SK: Our stance remains unchanged and we maintain a significant overweight to Europe versus the US. In recent history, European high yield offered a spread advantage of about 60 basis points (bps) over US high yield. After the rally in November and December 2023, the spread differential narrowed to 30bps, but more recently the spread differential has widened back to about 60bps due to the aforementioned distressed large capital structures. Outside of these developing idiosyncratic credits, in our view the European market remains attractive due to its higher-quality composition, featuring more double-B-rated credits and fewer triple-C bonds than the US.

Moreover, as we hedge our bond exposures back to US dollars, we can benefit from additional foreign exchange (FX) gains, which in our opinion enhances the overall attractiveness of European high yield.

BF: With US inflation proving to be more stubborn than anticipated, there is speculation the European Central Bank might initiate rate cuts before the Federal Reserve does. So there is also a potential discrepancy in monetary policy easing between the two markets.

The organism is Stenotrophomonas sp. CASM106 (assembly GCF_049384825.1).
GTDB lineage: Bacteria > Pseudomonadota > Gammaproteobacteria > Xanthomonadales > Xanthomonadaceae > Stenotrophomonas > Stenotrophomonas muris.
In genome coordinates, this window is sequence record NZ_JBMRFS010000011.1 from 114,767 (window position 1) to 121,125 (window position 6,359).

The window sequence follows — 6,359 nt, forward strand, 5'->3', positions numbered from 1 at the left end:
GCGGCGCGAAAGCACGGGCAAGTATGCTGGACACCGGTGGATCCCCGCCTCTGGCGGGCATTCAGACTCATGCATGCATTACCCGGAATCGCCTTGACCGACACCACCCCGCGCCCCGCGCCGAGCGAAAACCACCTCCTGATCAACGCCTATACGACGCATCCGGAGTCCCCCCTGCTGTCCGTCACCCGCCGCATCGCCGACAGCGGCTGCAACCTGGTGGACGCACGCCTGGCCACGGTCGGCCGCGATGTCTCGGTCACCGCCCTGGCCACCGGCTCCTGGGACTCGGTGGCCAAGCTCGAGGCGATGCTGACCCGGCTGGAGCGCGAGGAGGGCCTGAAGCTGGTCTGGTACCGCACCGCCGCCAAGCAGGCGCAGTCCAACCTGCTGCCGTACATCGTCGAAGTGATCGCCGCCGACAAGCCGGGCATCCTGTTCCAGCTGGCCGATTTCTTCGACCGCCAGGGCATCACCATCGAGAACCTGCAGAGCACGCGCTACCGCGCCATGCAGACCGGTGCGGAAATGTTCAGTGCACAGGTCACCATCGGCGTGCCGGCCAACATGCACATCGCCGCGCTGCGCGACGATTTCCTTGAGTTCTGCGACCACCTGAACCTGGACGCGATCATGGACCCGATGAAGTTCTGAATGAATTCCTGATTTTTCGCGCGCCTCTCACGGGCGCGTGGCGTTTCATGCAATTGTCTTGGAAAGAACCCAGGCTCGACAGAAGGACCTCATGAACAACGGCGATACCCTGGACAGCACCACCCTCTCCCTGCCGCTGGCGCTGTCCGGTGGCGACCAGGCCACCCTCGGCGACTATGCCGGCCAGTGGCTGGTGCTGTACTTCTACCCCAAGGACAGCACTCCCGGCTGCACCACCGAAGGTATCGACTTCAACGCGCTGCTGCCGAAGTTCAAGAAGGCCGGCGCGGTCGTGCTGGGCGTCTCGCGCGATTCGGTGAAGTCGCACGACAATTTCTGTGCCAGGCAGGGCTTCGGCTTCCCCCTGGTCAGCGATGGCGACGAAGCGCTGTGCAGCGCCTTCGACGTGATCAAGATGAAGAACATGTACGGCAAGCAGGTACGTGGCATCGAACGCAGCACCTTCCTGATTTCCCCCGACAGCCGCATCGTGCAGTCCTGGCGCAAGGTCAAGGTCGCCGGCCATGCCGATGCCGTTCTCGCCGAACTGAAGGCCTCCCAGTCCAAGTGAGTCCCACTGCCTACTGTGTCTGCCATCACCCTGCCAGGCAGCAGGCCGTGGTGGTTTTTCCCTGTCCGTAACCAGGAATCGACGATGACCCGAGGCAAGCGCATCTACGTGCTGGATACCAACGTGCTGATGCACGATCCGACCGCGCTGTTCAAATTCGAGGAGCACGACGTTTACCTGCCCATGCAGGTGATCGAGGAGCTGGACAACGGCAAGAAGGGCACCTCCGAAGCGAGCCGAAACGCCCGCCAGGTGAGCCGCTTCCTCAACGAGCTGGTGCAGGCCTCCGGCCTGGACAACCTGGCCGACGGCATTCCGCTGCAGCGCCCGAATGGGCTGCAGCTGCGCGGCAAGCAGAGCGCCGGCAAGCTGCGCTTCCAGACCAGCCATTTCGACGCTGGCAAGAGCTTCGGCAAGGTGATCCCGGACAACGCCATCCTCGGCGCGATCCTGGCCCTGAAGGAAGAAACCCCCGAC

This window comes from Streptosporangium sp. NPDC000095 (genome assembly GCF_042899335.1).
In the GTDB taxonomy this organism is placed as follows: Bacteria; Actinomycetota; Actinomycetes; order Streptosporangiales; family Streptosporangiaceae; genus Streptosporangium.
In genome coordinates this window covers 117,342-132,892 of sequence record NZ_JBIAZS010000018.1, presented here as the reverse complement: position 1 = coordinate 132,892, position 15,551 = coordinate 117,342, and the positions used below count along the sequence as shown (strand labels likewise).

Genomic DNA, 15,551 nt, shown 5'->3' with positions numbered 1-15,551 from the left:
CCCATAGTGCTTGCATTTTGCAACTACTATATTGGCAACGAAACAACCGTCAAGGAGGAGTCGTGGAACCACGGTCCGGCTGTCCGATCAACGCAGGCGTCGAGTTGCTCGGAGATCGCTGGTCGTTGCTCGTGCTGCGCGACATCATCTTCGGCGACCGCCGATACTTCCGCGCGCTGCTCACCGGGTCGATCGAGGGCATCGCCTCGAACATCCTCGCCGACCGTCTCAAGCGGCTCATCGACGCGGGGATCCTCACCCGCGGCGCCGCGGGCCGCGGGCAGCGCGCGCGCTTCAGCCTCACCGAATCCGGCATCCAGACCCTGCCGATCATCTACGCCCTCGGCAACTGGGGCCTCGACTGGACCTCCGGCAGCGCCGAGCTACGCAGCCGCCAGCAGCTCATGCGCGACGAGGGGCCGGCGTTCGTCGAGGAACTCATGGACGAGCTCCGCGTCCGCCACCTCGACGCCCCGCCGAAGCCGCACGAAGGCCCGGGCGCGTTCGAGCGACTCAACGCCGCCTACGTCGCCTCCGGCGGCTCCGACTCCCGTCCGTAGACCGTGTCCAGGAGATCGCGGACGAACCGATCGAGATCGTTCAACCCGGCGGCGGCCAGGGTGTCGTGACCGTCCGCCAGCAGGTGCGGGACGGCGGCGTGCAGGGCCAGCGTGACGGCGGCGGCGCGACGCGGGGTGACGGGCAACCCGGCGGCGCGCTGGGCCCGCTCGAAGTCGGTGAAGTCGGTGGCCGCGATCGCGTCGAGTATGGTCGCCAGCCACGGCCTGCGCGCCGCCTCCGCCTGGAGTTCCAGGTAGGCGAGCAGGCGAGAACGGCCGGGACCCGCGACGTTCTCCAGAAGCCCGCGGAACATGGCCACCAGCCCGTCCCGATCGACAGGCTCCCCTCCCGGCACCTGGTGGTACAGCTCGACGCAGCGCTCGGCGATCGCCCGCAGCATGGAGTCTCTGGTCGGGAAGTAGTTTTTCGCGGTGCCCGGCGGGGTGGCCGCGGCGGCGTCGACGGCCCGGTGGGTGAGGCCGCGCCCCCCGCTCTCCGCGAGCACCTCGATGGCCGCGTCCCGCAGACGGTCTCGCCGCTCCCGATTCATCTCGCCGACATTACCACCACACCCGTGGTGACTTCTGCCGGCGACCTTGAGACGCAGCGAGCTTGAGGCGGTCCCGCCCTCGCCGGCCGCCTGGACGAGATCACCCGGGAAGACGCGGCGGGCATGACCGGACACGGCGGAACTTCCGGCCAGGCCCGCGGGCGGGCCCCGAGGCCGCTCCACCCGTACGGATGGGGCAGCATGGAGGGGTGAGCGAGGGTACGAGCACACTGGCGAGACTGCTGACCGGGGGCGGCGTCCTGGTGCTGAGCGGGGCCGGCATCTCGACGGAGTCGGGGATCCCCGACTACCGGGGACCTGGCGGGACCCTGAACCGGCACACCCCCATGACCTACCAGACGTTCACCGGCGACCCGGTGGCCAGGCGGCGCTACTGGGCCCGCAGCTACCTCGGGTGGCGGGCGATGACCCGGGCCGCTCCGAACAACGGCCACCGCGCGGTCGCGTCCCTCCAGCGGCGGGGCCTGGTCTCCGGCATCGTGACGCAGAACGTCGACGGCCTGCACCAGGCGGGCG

In which sectors do you see risks?

BF: The communication sector, encompassing telecoms, media and technology, faces several secular challenges. These include evolving consumer behaviours and intensified competition between wireless and cable companies. Numerous companies are struggling with high levels of debt, making it difficult to adapt to new market conditions. This has led to the sector being the poorest performer in the high-yield market last year, a trend that has continued into 2024.

Although there are opportunities to select individual securities within this sector, the overarching challenges are likely to persist, potentially leading to a higher default rate among these issuers. Consequently, we are maintaining our underweight stance in this sector.

SK: The communication sector is also facing upcoming debt maturities. Historically, due to its ability to generate consistent cash flows, it was able to sustain higher debt levels. However, the current secular challenges and looming maturity walls are causing investors to pay close attention to these companies’ credit histories, and to their ability to refinance and extend their debt maturities.